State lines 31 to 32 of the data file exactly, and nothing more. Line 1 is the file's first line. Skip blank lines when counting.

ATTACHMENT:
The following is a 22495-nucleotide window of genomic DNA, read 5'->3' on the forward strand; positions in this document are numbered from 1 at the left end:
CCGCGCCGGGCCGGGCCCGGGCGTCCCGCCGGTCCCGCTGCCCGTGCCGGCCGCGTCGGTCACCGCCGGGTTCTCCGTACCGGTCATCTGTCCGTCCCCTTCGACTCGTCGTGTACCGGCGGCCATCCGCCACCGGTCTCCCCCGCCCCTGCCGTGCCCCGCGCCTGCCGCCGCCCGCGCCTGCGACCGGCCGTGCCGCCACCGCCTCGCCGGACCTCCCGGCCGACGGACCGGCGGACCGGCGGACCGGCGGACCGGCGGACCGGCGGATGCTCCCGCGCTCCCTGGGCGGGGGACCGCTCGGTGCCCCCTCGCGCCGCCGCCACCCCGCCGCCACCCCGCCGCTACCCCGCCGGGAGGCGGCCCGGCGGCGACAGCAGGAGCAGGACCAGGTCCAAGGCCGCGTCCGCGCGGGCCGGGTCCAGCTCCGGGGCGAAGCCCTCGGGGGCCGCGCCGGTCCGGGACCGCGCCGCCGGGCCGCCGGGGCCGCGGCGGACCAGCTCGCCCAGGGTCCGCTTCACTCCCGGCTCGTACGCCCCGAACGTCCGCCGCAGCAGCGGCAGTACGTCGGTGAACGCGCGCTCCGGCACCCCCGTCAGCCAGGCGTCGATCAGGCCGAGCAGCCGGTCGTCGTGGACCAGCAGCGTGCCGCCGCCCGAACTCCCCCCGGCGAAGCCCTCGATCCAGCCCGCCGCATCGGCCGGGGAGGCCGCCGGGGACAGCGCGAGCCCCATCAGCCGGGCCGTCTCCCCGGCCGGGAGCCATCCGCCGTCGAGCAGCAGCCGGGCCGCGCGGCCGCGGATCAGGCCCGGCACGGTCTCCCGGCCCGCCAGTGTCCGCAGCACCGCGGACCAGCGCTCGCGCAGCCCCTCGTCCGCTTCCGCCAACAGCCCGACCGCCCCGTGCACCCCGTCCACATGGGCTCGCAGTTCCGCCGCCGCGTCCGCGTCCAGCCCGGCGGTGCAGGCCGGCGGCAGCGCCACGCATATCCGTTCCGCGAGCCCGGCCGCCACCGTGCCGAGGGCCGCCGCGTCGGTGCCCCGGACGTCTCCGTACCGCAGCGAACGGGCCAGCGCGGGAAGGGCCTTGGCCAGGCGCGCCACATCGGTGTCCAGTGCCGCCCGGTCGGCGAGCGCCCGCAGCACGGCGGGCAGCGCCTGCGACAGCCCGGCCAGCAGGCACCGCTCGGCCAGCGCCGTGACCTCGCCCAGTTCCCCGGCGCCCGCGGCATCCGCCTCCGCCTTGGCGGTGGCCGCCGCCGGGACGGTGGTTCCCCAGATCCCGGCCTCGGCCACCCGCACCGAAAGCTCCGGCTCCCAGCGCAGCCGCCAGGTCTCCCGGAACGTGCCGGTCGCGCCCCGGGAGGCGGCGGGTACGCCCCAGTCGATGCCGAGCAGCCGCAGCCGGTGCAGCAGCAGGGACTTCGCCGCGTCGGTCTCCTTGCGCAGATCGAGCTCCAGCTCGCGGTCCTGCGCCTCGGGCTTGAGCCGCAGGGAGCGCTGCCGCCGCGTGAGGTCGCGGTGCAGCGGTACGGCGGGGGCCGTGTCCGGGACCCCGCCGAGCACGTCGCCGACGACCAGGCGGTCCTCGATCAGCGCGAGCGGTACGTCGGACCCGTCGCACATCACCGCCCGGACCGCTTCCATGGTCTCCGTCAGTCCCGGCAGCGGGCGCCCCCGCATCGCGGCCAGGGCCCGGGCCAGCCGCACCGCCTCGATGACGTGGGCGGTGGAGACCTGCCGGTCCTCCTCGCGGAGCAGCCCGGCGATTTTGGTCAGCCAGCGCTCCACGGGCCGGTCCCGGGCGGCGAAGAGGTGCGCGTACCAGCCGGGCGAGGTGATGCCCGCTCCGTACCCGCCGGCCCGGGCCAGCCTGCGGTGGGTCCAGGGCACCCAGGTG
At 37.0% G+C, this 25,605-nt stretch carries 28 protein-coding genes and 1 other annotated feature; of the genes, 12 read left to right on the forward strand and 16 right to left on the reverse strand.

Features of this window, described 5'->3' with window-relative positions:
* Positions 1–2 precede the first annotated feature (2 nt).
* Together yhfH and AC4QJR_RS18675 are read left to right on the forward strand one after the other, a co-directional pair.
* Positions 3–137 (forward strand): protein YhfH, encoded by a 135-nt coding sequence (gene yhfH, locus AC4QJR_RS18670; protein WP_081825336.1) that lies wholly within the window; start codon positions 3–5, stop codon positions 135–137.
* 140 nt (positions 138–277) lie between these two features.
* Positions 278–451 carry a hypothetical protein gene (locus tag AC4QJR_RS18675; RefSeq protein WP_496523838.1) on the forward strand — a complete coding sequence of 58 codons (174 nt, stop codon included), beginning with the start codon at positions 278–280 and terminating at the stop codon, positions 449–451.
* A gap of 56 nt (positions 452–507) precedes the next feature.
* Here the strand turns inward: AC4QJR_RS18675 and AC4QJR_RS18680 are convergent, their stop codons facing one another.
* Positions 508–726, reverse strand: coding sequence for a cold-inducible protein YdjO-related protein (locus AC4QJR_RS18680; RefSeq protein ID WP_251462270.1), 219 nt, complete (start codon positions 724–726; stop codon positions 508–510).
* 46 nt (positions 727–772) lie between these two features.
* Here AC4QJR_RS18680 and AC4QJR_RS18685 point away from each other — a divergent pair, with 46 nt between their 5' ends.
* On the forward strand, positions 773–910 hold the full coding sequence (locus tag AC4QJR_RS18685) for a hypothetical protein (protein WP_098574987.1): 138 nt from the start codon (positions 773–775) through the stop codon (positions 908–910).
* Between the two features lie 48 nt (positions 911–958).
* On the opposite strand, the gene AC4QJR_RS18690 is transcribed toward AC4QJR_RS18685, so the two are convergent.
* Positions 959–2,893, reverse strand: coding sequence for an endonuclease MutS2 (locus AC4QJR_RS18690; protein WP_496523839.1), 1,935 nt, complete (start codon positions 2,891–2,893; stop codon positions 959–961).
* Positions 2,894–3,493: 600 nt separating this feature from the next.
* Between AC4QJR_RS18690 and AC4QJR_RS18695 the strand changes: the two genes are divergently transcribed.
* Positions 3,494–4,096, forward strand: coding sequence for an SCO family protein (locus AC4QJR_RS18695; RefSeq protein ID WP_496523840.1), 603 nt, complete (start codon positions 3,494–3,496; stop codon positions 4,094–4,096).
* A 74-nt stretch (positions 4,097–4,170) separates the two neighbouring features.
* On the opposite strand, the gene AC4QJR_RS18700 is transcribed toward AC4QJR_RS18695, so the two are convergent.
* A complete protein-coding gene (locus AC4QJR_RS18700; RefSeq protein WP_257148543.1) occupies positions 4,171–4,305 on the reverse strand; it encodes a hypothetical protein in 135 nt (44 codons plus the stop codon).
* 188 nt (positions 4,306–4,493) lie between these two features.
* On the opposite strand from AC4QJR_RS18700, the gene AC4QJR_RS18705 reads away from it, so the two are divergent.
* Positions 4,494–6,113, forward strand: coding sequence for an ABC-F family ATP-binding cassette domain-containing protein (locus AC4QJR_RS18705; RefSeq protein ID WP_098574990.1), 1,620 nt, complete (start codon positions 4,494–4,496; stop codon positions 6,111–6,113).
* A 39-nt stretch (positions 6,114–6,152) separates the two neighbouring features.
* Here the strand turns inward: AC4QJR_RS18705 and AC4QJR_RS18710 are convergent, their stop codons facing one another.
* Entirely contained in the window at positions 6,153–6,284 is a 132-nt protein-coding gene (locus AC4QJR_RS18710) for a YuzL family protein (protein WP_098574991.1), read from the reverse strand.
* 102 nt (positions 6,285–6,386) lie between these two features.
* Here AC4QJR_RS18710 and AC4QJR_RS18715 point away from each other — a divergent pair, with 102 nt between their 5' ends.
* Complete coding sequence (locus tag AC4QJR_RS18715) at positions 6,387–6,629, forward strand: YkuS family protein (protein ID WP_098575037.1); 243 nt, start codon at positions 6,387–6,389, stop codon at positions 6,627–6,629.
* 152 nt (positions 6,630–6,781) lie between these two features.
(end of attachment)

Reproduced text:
* 102 nt (positions 6,285–6,386) lie between these two features.
* Here AC4QJR_RS18710 and AC4QJR_RS18715 point away from each other — a divergent pair, with 102 nt between their 5' ends.